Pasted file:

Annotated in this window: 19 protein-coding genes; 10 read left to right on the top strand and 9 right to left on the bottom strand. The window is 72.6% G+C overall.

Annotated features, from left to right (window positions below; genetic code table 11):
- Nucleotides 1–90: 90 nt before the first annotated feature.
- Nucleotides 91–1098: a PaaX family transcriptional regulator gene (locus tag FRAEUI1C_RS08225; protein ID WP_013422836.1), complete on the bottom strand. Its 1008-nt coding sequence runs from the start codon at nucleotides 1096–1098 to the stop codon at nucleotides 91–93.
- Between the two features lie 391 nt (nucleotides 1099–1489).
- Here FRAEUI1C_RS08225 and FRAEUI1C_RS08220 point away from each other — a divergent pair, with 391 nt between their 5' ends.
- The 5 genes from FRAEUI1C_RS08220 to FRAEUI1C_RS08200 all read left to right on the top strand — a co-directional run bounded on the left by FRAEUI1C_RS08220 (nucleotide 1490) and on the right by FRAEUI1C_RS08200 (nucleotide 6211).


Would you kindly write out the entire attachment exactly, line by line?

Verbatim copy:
Annotated in this window: 19 protein-coding genes; 10 read left to right on the top strand and 9 right to left on the bottom strand. The window is 72.6% G+C overall.

Annotated features, from left to right (window positions below; genetic code table 11):
- Nucleotides 1–90: 90 nt before the first annotated feature.
- Nucleotides 91–1098: a PaaX family transcriptional regulator gene (locus tag FRAEUI1C_RS08225; protein ID WP_013422836.1), complete on the bottom strand. Its 1008-nt coding sequence runs from the start codon at nucleotides 1096–1098 to the stop codon at nucleotides 91–93.
- Between the two features lie 391 nt (nucleotides 1099–1489).
- Here FRAEUI1C_RS08225 and FRAEUI1C_RS08220 point away from each other — a divergent pair, with 391 nt between their 5' ends.
- The 5 genes from FRAEUI1C_RS08220 to FRAEUI1C_RS08200 all read left to right on the top strand — a co-directional run bounded on the left by FRAEUI1C_RS08220 (nucleotide 1490) and on the right by FRAEUI1C_RS08200 (nucleotide 6211).